The Washington Post recently profiled the case of Zeus/Zbot—a software kit that sprung up in March that harvests financial and personal data from PCs through the use of a Trojan. Zeus, unlike many other malware programs, managed to make each installation appear different to virus trackers so that it would be more difficult to remove. But Zeus had another interesting feature—one that isn't terribly uncommon among botnet software, it turns out. A command was built into the software to kos—or "kill operating system"—and it was apparently executed some time last month.


6. Microsoft Teams Up With US Gov On Double 'ard XP
Spoiler
http://www.theregister.co.uk/2009/05/07/hardened_xp/
The US Government has tasked Microsoft with the development of an ultra-stable version of Windows XP for deployment on systems which require high security standards.

Quote
Originally developed by the US Air Force in cooperation with Microsoft, the special XP set-up uses hardened Group Policy Objects (a technology in Microsoft's Active Directory) and images, which the Air Force used as the standard OS image for its desktop Windows machines.

The project evolved into the Federal Desktop Core Configuration (fdcc) recommendations maintained by US standards organisation NIST. Sys admins can download the configuration along with group policy objects.


7. Hackers Breach UC Berkeley Computer Database
Spoiler
http://www.ktvu.com/news/19408747/detail.html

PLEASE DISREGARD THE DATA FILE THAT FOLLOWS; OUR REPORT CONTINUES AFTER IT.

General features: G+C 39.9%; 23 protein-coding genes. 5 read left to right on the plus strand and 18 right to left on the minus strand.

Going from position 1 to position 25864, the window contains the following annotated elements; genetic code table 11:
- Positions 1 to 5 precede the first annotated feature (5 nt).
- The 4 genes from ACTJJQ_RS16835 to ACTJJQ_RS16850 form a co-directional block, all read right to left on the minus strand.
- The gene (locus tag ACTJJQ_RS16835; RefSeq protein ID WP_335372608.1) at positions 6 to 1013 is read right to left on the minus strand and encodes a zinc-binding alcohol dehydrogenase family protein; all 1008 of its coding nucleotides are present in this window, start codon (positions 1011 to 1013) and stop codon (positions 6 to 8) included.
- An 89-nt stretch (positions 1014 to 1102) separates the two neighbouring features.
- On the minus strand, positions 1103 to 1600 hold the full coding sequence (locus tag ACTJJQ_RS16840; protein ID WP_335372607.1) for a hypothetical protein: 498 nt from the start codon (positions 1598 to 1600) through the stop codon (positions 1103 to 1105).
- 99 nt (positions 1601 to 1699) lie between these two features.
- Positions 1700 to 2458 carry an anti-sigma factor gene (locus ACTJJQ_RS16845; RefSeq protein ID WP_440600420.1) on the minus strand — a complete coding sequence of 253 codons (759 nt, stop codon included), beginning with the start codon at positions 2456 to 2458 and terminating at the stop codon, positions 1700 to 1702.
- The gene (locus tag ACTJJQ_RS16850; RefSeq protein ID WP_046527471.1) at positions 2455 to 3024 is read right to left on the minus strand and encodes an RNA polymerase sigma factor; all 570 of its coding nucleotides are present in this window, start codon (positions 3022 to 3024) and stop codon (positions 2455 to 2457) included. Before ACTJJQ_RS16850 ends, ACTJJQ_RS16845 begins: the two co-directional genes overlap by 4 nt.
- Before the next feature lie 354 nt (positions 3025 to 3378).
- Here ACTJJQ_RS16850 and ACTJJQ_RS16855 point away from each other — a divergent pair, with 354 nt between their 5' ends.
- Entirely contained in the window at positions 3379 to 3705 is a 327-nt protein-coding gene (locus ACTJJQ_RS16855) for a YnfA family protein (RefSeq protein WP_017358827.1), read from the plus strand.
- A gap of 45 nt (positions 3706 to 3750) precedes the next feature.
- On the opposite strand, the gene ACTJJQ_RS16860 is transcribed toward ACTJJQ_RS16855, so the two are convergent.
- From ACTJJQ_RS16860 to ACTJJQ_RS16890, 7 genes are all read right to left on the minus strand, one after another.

Hackers have hacked their way into a medical database maintained by University of California, Berkeley and stolen information relating to 160,000 current and past students at the school.

Quote
University of California, Berkeley, officials said Friday that hackers infiltrated restricted computer databases, putting at risk health and other personal information on 160,000 students, alumni and others.

The university said data include Social Security numbers, birth dates, health insurance information and some medical records dating back to 1999. Personal medical records -- such as patient diagnoses, treatments and therapies -- were not compromised, officials said.


8. Researchers Find Missile Defense Data On Used Hard Drive
Spoiler
http://www.darkreading.com/security/storage/showArticle.jhtml?articleID=217400054
For the fourth year running in a five-year-long study into the implications of poor data disposal practices, researchers at the University of Glamorgan have uncovered sensitive information left on second hard hard disks.

Quote
For the fourth straight year, researchers at the University of Glamorgan in Scotland have turned up surprisingly sensitive data -- including details of test-launch procedures for a U.S. defense missile -- by buying secondhand PCs.

Although the official data from this year's study has not yet been released, the research team, which included Edith Cowan University of Australia and BT, revealed some early results yesterday in news reports by the BBC and British television affiliates.


9. The Android Netbooks Cometh
Spoiler
http://www.linuxinsider.com/story/67002.html?wlc=1241943539
It appears the first Android-based netbook has made it into the public spotlight.

Quote